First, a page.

The Bong Show

A mind is a terrible thing to waste, says Sheldon Norberg.

Sheldon Norberg, the East Bay author, actor, and recreational-drug fiend whose book, Confessions of a Dope Dealer, made the rounds a few years ago, is taking his act on the road as a solo performance piece this Sunday (7 p.m.) at 155 Dwinelle Hall on the UC Berkeley campus. Norberg’s show is sponsored by UC Students for Sensible Drug Policy and Campus Libertarians, and tickets are $10 adults, $5 students (not for children under twelve), at the door or from We caught up with Norberg somewhere in the ether and asked him a few questions.

Q: So you’re touring colleges now. Any stoners around?

A: Stoners are everywhere. I recently performed in Nowhere, TX, and Nowhere, IL, and had students desperate for information on DXM and Salvia divinorum, albeit too late to save them from the hard crashes they had already had.

Q: Your show isn’t stand-up, it’s more sit-down, observational, even confessional?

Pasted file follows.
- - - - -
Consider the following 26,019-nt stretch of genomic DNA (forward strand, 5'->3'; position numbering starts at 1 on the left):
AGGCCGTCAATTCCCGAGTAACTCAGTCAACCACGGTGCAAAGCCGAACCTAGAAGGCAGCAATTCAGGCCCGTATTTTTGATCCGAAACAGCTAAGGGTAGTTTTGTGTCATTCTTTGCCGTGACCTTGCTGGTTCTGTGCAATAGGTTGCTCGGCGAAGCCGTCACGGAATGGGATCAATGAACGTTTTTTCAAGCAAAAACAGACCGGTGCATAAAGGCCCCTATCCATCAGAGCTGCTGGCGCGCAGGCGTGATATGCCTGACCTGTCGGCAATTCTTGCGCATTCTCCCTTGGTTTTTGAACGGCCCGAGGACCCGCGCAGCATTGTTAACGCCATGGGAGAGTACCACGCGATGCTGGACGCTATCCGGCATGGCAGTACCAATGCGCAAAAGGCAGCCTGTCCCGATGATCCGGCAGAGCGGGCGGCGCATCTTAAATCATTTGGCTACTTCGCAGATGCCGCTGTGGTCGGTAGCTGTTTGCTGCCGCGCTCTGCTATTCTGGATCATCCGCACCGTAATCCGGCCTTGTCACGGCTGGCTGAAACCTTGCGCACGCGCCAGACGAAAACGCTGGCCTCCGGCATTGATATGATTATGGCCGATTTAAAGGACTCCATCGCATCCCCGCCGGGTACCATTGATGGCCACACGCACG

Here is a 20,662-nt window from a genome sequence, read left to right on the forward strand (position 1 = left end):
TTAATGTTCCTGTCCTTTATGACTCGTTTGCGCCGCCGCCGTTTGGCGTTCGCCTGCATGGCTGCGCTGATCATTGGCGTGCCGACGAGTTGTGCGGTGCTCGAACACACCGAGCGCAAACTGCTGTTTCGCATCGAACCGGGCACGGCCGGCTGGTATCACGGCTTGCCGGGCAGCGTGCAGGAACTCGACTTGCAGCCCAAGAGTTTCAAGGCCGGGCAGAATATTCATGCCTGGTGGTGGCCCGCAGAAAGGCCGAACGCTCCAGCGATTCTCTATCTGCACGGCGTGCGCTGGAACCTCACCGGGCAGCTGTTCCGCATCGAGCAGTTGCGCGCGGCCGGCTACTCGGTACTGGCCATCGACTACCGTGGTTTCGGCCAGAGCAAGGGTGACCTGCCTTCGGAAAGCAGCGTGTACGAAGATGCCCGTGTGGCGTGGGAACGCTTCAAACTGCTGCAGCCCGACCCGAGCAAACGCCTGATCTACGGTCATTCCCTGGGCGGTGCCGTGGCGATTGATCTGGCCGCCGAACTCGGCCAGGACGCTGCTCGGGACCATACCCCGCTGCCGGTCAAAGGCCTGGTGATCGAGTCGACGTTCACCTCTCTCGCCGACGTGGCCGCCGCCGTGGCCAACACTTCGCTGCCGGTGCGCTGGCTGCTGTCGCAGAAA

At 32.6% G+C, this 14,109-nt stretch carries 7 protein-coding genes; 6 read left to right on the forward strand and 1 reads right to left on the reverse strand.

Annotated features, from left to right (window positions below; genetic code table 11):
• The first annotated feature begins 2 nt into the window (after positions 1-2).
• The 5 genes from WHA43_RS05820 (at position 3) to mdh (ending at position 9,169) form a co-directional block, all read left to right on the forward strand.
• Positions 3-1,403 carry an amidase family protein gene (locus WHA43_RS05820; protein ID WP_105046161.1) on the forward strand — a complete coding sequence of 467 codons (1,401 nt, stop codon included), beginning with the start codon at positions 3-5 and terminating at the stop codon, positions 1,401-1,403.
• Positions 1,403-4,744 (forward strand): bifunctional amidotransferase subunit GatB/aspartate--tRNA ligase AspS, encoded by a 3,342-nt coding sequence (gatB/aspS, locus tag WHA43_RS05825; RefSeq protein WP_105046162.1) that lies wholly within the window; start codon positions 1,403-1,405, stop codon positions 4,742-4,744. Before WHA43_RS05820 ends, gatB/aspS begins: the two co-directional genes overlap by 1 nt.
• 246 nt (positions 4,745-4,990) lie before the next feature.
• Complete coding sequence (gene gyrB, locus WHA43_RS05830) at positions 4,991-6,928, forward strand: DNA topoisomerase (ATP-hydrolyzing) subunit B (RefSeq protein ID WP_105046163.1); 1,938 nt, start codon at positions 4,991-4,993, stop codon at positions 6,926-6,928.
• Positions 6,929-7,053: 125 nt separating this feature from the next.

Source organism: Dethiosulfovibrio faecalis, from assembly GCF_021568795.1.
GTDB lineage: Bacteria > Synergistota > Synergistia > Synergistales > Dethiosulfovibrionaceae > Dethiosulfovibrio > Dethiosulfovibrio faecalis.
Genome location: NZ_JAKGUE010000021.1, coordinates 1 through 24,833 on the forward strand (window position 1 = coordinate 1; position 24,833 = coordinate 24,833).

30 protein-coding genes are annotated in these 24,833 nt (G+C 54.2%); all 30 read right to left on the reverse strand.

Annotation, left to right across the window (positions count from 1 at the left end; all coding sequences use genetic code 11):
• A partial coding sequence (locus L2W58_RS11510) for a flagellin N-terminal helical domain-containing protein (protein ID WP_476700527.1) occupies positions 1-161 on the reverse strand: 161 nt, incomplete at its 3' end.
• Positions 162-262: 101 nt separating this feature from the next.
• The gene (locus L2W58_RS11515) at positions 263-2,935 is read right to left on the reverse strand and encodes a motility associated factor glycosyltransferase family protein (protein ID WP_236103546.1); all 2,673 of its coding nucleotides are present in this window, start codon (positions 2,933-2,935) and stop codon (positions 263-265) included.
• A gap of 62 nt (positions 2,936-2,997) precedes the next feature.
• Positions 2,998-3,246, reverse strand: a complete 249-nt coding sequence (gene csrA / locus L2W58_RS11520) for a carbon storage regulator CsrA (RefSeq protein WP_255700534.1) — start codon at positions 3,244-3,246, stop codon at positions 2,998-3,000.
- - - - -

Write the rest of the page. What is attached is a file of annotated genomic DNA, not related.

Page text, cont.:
A: I always saw myself in the Alan King mold, but when you’re smoking joints the size of cigars, you end up sitting down a lot. Still, I looked myself pretty straight in the red-eye when I wrote the book.

Q: Compared to the bong-and-nitrous years, don’t students in 2004 seem to be pretty focused?

A: It could be the standard reversal of trying to avoid whatever your parents did, or the grim realization that the bright post-collegiate future of bucked-up technocracy that your high school counselor sold you was worth about as much as WorldCom stock, and that a job at Oil Changers might not have been so bad. There always seem to have been those who were excessively driven, though — engineering and math majors, you might call them, versus the liberal artists. Whether they realize it or not, psychedelic culture has pervaded everything, from virtual-reality programming to computer chip design itself, and perhaps those who are supposed to meet up with drugs will do so at a point in life when they’re more capable of dealing with them. It’s not like I’m pretending that all my acid-bingeing at nineteen did me a lot of good.

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